The reopening of schools was associated with a "large" increase in the R number, according to new research published in the Lancet.
The study, which looked at the spread of the virus in 131 countries, found that combining measures such as a public events ban, school closures and stay-at-home requirements is more effective in reducing coronavirus transmission than individual interventions.
Scientists looked at the effect of non-pharmaceutical interventions (NPIs) on the Covid-19 reproduction (R) number.
R represents the average number of people each Covid-19 positive person goes on to infect. When the figure is above one, an outbreak can grow exponentially.
The team found that the least comprehensive package of measures – which include a ban on public events and gatherings of more than 10 people – would reduce R by 29 per cent after 28 days, while the most comprehensive package – similar to a lockdown – would lead to a 52 per cent reduction.
When looking at the measures individually, a ban on public events was associated with the greatest reduction in R, amounting to a 24 per cent reduction on day 28, the researchers said.
Meanwhile, the measures most strongly associated with an increase in R were lifting bans on gatherings of more than 10 people (25 per cent) and reopening of schools (24 per cent) after 28 days, they added.
The findings, published in The Lancet Infectious Diseases journal, are based on a modelling analysis, taking into account NPIs across 131 countries.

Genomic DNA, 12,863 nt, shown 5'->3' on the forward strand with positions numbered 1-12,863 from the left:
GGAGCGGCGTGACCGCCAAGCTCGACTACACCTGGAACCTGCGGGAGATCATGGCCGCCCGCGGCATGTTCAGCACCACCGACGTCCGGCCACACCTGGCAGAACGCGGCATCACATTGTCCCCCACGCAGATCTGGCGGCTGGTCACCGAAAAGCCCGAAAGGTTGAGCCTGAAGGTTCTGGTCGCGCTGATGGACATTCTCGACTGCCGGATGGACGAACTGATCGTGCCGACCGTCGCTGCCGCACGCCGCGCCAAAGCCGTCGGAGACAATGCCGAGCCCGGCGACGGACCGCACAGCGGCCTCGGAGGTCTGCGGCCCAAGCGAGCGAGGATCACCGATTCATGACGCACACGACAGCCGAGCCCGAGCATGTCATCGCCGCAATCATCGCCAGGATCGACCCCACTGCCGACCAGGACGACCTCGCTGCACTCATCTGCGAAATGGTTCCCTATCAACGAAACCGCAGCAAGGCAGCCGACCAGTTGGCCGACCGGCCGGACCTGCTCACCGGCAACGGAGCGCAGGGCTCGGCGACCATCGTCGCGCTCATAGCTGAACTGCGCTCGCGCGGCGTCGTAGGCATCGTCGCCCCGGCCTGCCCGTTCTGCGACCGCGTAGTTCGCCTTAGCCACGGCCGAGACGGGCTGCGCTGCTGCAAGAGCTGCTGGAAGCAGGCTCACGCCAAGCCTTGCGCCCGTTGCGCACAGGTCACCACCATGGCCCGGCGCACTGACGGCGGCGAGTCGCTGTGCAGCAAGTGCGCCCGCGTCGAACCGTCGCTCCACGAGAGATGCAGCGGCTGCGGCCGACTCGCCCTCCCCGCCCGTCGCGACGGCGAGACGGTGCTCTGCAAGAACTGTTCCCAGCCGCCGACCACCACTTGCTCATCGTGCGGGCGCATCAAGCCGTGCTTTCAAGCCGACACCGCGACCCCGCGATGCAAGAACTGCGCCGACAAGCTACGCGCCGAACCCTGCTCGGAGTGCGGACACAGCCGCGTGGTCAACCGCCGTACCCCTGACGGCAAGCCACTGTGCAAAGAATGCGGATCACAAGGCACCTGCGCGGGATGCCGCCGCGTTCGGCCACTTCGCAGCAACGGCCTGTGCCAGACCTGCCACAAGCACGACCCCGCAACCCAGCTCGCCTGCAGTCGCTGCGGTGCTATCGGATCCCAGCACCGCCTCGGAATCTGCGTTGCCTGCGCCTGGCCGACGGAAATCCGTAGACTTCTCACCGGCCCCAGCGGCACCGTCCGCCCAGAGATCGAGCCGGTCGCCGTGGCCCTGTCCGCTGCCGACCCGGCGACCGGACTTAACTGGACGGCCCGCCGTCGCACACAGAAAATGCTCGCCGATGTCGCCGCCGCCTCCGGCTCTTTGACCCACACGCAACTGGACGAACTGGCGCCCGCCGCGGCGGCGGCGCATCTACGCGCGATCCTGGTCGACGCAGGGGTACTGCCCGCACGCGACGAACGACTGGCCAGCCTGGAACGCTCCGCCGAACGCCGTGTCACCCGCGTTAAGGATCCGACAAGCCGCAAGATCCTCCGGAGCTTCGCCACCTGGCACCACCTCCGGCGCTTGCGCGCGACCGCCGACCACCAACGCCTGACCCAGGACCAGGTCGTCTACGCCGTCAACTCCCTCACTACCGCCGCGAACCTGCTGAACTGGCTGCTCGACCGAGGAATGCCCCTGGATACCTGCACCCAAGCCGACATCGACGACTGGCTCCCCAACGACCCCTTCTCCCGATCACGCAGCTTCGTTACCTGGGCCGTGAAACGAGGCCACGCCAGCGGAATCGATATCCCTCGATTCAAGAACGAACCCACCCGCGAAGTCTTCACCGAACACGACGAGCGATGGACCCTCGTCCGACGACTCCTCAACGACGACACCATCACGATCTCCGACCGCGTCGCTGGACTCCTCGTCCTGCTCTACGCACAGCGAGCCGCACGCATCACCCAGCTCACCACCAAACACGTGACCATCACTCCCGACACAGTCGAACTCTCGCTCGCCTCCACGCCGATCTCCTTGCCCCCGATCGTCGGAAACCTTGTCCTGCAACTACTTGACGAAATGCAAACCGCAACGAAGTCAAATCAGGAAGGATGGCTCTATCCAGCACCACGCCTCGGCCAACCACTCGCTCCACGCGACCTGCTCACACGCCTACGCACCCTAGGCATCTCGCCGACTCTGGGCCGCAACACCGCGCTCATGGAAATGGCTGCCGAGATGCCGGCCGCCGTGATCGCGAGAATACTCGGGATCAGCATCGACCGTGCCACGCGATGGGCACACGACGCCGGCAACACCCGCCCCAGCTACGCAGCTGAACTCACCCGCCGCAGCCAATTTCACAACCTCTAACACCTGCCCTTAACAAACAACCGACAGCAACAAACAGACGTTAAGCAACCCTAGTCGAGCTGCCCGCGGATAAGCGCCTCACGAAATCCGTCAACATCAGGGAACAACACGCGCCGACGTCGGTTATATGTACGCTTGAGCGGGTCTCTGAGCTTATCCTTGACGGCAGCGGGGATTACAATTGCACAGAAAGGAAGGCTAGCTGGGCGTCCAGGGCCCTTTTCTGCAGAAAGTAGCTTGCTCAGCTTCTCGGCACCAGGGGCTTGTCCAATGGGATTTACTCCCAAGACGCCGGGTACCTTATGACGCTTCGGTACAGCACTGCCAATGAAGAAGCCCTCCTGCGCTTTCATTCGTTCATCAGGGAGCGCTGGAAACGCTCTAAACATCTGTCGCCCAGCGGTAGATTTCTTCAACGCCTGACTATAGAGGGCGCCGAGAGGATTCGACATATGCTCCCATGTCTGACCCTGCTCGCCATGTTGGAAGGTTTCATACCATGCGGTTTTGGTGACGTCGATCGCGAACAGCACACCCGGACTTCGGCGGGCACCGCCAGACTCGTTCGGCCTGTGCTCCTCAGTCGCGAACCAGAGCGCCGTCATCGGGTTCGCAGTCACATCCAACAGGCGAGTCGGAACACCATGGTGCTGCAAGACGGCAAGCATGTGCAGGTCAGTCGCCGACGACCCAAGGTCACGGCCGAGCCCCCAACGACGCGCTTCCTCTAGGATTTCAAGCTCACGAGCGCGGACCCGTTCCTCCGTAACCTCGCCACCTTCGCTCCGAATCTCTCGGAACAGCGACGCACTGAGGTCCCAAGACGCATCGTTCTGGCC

Study author Harish Nair, a professor at the University of Edinburgh, said: “We found that combining different measures showed the greatest effect on reducing the transmission of Covid-19.
“As we experience a resurgence of the virus, policymakers will need to consider combinations of measures to reduce the R number.
“Our study can inform decisions on which measures to introduce or lift, and when to expect to see their effects, but this will also depend on the local context – the R number at any given time, the local healthcare capacity, and the social and economic impact of measures.”
Although reopening schools was associated with a large increase in R, the researchers said they were unable to account for different precautions some countries implemented, such as limiting class sizes, distancing measures, routine deep cleaning, personal handwashing, face masks, and temperature checks on arrival.
Professor Nair said: “We found an increase in R after reopening schools but it is not clear whether the increase is attributable to specific age groups, where there may be substantial differences in adherence to social distancing measures within and outside classrooms.
“Furthermore, more data are needed to understand the specific role of schools in increased Sars-CoV-2 transmission through robust contact tracing.”
The study authors also did a secondary analysis using Google mobility data, modelling the total visits to workplaces and the total time spent in residential areas.
Results indicated that people took some time to adapt their behaviour to comply with workplace closures and stay-at-home requirements, which was similar to the delay between the measures and the effects seen on R – around one to three weeks.
The authors suggest the delay was possibly due to the population taking time to modify their behaviour to adhere to measures.
The researchers also said that some of the greatest effects on R were seen for measures that were more easily implementable by law, like school reopening and introduction of a public events ban.
They suggest this may have been because their effects were more immediate and compliance was easier to ensure.